An Evolutionary Perspective on Human Fertility
Kevin MacDonald; 1999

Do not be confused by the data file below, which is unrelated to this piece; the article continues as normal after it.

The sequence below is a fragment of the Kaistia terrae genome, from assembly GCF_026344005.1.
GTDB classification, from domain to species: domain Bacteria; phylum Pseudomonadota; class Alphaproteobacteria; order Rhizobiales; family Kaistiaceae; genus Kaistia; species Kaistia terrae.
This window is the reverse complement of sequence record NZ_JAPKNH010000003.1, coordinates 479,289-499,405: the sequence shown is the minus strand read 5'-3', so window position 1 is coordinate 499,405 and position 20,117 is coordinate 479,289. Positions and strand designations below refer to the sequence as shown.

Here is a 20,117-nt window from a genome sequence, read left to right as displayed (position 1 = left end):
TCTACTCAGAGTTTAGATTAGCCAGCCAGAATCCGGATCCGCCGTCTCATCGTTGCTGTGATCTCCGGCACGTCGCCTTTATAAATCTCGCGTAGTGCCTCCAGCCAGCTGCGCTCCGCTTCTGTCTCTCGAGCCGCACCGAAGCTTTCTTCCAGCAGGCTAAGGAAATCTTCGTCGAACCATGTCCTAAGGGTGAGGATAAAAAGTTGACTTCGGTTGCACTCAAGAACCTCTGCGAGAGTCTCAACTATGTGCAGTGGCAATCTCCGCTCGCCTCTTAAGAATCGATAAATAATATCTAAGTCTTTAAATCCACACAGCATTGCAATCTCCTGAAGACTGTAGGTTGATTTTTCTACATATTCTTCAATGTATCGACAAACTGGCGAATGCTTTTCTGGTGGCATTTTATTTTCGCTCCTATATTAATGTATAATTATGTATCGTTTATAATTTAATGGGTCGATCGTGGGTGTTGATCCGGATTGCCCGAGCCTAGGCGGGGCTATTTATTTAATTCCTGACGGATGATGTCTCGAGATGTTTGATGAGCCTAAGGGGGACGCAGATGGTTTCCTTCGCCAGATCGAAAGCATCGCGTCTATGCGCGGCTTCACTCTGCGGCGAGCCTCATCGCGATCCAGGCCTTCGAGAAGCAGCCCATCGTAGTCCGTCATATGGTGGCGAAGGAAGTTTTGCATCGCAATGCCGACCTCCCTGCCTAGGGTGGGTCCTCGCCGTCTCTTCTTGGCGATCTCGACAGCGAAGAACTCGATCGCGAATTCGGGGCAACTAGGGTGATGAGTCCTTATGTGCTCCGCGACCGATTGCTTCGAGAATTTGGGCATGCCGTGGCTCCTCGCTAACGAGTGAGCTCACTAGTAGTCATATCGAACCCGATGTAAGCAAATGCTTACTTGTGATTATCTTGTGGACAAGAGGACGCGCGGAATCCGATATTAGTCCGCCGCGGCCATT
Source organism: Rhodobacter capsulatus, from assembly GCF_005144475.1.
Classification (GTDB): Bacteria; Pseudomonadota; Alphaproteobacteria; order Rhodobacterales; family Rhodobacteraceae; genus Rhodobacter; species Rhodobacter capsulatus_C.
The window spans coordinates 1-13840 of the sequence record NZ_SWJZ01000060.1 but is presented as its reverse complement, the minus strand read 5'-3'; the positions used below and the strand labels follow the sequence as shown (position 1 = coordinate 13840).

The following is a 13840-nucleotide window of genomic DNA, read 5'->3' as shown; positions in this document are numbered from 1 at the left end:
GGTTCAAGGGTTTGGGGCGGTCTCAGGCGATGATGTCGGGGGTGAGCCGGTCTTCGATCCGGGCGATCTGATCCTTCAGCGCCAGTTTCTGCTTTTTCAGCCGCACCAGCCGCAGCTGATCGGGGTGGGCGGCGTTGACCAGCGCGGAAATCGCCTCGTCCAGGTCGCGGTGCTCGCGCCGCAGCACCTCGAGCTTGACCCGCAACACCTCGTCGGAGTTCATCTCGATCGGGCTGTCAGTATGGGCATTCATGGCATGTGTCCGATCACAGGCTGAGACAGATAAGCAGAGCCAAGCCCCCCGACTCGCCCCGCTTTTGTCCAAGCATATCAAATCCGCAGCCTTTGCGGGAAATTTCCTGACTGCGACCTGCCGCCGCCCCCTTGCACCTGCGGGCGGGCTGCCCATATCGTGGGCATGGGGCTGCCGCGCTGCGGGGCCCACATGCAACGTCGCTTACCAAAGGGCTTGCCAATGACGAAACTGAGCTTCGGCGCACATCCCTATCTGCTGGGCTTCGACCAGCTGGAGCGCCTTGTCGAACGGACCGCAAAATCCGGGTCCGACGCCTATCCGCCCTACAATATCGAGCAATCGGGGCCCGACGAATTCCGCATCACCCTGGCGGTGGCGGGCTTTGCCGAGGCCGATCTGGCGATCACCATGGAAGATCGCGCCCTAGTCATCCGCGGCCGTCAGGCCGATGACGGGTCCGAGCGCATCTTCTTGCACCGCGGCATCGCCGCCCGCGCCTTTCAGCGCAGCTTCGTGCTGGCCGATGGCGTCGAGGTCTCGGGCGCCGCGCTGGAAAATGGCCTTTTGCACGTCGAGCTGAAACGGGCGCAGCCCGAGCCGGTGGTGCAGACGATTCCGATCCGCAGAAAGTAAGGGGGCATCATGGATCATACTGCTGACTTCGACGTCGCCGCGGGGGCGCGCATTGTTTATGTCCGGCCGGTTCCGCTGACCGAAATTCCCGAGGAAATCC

This paper illustrates evolutionary approaches to population issues. Life history theory is a general theoretical framework that incorporates environmental influences, contextual influences, and heritable variation. In general, physically or psychologically stressful environments delay maturation and the onset of reproductive competence. Perceptions of scarcity also result in lower fertility by delaying reproduction or having fewer children—a phenomenon viewed as an adaptation to ancestral environments. The desire for upward social mobility is viewed as an evolved motive disposition affecting fertility decisions. The opportunity for upward social mobility typically results in delaying reproduction and lowering fertility in the interest of increasing investment in children. Variation in life history strategies is also influenced by genetic variation, but genetic variation interacts with cultural shifts in the social control of sexual behavior. Finally, I discuss the effects of between-group competition for resources on population issues. Immigration policy and group differences in fertility influence political power within and between societies, often with explosive results. Demographic expansion has often been an instrument of ethnic competition and is an important source of conflict in the contemporary world.